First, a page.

Union, Kentucky—To Thomas Jefferson's impressive résumé, add paleontologist. In September 1807, a year after the triumphant return of Lewis and Clark's Corps of Discovery, Jefferson again commissioned William Clark, this time to organize the first excavation of fossil vertebrates in the United States.
The site of Clark's dig, now Big Bone Lick State Park, was a large salt marsh in northern Kentucky. About 15,000 years ago, mastodons, woolly mammoths, ten-foot-tall ground sloths and other large mammals with a taste for salt fed at the swamp; many sank in the bog. Word of the astonishing remains was spread by pioneer Robert McAfee, who in 1773 had found rib bones so long he used them as tent poles.
Clark's crew unearthed hundreds of specimens and shipped them to the White House. Jefferson kept a few for his Monticello collection, sent some to Paris to show off America's supersize animals and shipped the others to Philadelphia, where they remain at the Academy of Natural Sciences.
"Everyone back then based their scientific conclusions on Bone Lick specimens," says Cincinnati Museum Center paleontologist Glenn Storrs.
Today, the 546-acre park exhibits fossils, tusks, vertebrae and two-pound mastodon molars. Replica mammals struggle in a re-created swamp, and a herd of live bison grazes near mineral springs. Talks by a Clark reenactor will mark the 200th anniversary of the historic dig.
—by Julian Smith
Life on the Levee
Locke, California—Bikers roar into this four-block town for the grilled steaks served with peanut butter at Al's Place, but many visitors come for a taste of history. Clinging to a levee on the Sacramento River 75 miles from San Francisco, Locke (pop. 80) is the nation's only surviving town built by and for Chinese-Americans.
Constructed in 1915, it was home to Chinese farmhands and produce packers, whose immigrant predecessors helped build the railroads and the Sacramento Delta levees that helped turn central California into a farming paradise. Though some of the original frontier-style wood-frame structures lean precariously, most are still in use—four as art galleries. Over one shop, rows of seven and eleven light bulbs hint that it was once a dice hall. The Dai Loy Museum (meaning "big welcome") resembles the gambling lair it once was, with a box of Prince Albert tobacco open for roll-your-own cigarettes and tables set up for Pai Gow, a game played with dominoes.
Though Locke's Chinese-American population has dwindled to a dozen, the town is struggling to reclaim its ethnic heritage. This fall a Chinese lion dance will herald the unveiling of a monument with bronze panels depicting the lives of Chinese workers in the delta. Designed by Elyse Marr, a Chinese-American and Stanford sophomore whose father grew up in Locke, the monument is the brainchild of Connie King, 84, a Locke resident for 58 years. Her cottage yard is adorned with planters made of porcelain toilets scavenged from bordellos that flourished in the town's raucous heyday. She gives tours of the museum and a one-room schoolhouse that still displays a portrait of Sun Yat-sen, who became the first president of modern China in 1912. "I want to preserve something in memory of the Chinese who built Locke," King says.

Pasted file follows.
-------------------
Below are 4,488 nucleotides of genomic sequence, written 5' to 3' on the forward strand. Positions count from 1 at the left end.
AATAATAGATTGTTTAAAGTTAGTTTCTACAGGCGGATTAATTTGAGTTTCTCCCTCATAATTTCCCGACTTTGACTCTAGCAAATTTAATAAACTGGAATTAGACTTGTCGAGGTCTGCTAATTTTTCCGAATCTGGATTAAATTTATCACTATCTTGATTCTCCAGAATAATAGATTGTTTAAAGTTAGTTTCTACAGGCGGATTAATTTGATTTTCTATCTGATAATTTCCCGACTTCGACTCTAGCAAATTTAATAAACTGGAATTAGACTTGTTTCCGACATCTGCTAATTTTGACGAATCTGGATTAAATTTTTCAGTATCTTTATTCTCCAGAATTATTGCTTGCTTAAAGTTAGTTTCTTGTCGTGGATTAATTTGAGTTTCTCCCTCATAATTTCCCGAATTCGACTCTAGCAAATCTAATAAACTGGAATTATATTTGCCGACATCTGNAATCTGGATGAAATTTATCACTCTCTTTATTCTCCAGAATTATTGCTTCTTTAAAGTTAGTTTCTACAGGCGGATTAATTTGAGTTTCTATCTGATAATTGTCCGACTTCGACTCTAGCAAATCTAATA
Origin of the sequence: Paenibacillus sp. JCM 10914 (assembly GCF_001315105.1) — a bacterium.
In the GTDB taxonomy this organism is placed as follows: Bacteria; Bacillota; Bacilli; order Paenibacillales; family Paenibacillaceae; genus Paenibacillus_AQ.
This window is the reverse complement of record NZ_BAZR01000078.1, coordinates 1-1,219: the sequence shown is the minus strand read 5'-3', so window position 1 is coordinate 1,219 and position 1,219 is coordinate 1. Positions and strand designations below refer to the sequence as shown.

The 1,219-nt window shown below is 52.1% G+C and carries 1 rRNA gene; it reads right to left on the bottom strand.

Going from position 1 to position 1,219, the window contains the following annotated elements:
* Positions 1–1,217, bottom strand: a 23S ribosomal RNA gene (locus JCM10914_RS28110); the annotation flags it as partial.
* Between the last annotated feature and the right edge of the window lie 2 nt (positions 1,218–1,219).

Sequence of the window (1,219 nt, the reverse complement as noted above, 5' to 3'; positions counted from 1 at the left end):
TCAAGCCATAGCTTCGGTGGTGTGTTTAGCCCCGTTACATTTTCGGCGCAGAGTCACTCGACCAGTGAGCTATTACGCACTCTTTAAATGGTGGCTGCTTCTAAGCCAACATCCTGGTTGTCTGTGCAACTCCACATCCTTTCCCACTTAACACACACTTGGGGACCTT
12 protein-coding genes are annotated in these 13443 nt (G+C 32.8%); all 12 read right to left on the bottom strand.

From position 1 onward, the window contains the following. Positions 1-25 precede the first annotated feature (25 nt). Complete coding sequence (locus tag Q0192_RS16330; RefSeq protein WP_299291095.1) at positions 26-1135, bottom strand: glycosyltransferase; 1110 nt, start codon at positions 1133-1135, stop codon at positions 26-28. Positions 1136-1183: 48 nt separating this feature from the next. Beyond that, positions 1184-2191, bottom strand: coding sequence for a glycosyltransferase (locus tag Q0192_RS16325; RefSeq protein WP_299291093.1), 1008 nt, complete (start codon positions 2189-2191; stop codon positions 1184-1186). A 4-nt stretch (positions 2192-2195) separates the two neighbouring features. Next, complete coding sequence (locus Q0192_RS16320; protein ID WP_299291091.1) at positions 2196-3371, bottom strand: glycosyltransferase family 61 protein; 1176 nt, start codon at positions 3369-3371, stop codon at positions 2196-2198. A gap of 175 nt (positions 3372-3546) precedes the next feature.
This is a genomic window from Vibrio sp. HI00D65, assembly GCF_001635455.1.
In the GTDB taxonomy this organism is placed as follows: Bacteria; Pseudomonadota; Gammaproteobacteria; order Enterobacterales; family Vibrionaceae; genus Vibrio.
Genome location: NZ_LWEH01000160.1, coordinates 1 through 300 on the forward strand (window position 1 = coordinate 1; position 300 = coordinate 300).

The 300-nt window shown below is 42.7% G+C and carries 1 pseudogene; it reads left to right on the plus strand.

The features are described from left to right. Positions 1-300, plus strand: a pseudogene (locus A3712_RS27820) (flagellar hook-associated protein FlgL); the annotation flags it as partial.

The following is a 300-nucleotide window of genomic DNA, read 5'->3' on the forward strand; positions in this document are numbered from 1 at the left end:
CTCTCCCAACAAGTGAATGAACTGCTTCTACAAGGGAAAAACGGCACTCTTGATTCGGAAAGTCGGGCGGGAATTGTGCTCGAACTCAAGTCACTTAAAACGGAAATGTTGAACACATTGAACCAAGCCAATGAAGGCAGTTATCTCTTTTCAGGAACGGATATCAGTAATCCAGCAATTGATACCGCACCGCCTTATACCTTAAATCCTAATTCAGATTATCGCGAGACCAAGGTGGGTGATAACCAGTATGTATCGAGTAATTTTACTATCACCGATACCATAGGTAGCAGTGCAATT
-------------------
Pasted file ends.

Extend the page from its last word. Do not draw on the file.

—by Kevin Roderick
A School's Hardest Test
Little Rock—Minnijean Brown Trickey was one of the Little Rock Nine, the African-American teenagers who 50 years ago this month braved angry mobs at Central High to desegregate the school under the protection of an Army escort. Crowded assemblies were harrowing, she recalls: "It was easy to be kicked without knowing exactly who did it. The soldiers could not accompany us into the auditorium, so we felt particularly vulnerable."
On September 24, the Little Rock Nine will be on hand for the opening of a new visitor center adjacent to the school. A two-day commemoration includes speeches, a fundraiser and an exhibition of the Emancipation Proclamation at the Clinton presidential library in the city. Former president Bill Clinton and civil rights veteran Representative John Lewis (D.-Ga.), among others, are scheduled to speak.
The 1957 crisis at the school was the first test of the federal government's authority to carry out the U.S. Supreme Court's 1954 desegregation decision and the first time since Reconstruction that federal troops were called out to protect African-Americans' civil rights. The visitor center, operated by the National Park Service, plans to exhibit artifacts, photographs and TV footage from the era and videotaped first-person accounts from the Little Rock Nine.
Central High, a sprawling 1927 Gothic and Art Deco building, is now a National Historic Site, but it remains a working school, with 53 percent African-American students. Tours are available during the school year. Go to nps.gov/chsc for information on commemorative events.
—by Jim Taylor
Washington, D.C.—Founded 200 years ago a mile and a half from the Capitol, Congressional Cemetery is the final resting place for war heroes, Native American chiefs, members of Congress and such notables as Mathew Brady, John Philip Sousa and J. Edgar Hoover. But the cemetery, which has more than 150 monuments designed by Capitol architect Benjamin Latrobe, had nearly succumbed to crime and neglect by the 1970s. Then it went to the dogs—fortunately. Neighborhood residents who'd been letting their pooches loose on the wooded 33-acre site along the Potomac River began restoring the grounds. Today, the Association for the Preservation of Historic Congressional Cemetery collects $80,000 annually from dog walkers for grounds upkeep; many dog owners also volunteer to do repairs and gardening. "When you come in the gates, you're immediately surrounded by history," says preservation advocate Patrick Crowley, who walked his Saint Bernard (now deceased) in the cemetery for ten years. "The heritage is overwhelming."
—by Emilie Karrick Surrusco